Going back to the days of Christopher Nolan's Dark Knight trilogy, DC films have always been about something (with the exception of Suicide Squad, which isn't even a movie), which is their greatest asset and one of the major reasons why I defended Batman v Superman so much. They've tackled topics like 9/11, the idea of God vs. man, the burden of heroism, and so on, but none of the films in the DCEU have been able to successfully marry themes and entertainment value. Patty Jenkins changes that by making a film that uses its optimism as a weapon and finds its heroine basically fighting the idea of humanity's inherent evil. Wonder Woman does not have Diana view her power as some kind of tedious intergalactic responsibility, but instead as a choice, one that sees her viewing the best in people at all times. The characters fight for what they believe in, and even the ultimate villain has some good points- Wonder Woman manages to have surprisingly complex messages about ideology and worldview, and I love that about it. This is a film that has a lot to think about if you're looking for such subtext, but it never fails to be compelling and enjoyable. Optimism is good, guys. I'm glad Jenkins realizes this.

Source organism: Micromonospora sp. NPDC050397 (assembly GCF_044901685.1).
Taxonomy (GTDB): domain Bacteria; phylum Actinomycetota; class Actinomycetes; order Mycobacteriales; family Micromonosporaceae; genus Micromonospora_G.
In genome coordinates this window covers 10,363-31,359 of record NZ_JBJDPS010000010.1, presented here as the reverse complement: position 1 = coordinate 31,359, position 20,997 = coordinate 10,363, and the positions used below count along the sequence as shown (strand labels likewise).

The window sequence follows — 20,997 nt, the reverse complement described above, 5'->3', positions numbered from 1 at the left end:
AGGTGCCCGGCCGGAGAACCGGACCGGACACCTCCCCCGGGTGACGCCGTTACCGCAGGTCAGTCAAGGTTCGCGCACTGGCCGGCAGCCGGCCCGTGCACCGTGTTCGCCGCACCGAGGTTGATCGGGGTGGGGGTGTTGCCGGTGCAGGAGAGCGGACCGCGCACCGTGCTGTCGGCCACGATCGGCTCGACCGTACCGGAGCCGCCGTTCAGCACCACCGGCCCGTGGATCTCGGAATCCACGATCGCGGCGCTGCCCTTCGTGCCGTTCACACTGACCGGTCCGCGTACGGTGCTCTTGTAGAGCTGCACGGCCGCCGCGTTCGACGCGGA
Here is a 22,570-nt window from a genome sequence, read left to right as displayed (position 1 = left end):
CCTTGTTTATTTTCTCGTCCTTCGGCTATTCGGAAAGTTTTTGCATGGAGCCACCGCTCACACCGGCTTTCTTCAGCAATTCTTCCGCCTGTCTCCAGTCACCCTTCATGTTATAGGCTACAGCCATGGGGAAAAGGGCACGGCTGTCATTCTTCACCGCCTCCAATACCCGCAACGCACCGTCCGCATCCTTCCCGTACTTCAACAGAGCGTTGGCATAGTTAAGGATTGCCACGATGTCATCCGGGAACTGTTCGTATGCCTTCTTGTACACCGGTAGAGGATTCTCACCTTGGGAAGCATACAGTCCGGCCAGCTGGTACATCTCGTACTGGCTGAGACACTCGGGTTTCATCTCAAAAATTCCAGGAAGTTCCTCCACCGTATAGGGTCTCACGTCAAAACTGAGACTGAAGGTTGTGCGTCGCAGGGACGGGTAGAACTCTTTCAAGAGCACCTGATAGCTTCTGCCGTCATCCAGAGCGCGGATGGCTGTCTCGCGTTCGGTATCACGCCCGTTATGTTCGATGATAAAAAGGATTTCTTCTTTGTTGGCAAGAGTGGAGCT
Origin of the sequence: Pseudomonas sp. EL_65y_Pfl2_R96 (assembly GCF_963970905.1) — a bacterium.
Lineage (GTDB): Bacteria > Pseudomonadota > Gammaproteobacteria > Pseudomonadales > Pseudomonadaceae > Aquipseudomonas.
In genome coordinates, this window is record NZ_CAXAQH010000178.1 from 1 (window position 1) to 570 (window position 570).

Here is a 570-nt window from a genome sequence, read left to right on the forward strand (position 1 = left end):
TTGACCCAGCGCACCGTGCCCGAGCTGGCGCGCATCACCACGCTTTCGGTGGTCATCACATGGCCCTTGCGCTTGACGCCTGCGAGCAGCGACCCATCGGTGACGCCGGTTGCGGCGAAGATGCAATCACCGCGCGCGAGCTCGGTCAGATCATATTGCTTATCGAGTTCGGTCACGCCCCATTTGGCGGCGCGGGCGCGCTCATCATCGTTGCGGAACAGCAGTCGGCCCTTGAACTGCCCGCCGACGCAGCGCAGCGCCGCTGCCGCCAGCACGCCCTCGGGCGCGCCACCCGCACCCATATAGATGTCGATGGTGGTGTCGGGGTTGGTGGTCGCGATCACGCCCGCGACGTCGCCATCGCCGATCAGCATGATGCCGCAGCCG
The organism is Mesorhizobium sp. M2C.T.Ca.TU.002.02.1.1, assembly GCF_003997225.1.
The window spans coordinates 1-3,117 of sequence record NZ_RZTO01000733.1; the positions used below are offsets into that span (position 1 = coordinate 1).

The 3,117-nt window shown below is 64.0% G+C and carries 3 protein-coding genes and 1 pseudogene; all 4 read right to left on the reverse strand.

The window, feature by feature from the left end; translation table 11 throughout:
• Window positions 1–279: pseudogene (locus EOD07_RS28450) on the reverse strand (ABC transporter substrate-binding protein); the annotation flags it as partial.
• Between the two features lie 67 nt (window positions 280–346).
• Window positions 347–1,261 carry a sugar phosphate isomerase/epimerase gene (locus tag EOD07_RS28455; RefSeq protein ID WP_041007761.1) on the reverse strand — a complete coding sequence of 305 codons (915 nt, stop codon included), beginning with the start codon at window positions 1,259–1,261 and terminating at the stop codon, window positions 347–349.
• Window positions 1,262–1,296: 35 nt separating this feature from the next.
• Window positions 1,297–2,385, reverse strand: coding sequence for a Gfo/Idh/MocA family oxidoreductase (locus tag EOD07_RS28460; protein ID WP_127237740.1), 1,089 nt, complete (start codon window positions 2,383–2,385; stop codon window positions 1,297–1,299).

I wasn't a big fan of Gal Gadot in Batman v Superman. Everyone praised her appearance in the film, but I thought she was entirely superfluous to the plot and kinda disappointing. But from the very first moment that she appeared on screen in this film, I was sold. Gadot is noting short of sensational as Diana Prince, and her Wonder Woman is the first DC hero who actually seems like a genuinely good person. Gadot is a bright, lovable presence in every scene, a character you can empathize with whether she's kicking ass or engaging in a bit of uncomfortable banter with Steve Trevor. Diana's motivation is clear, and her desire to help people and save humanity is....well, heroic. She's fiercely independent, incredibly intelligent, deeply romantic, and consistently kind- in short, she's everything that Wonder Woman should be. She's the perfect role model, and I was in awe of Gadot's performance and this character.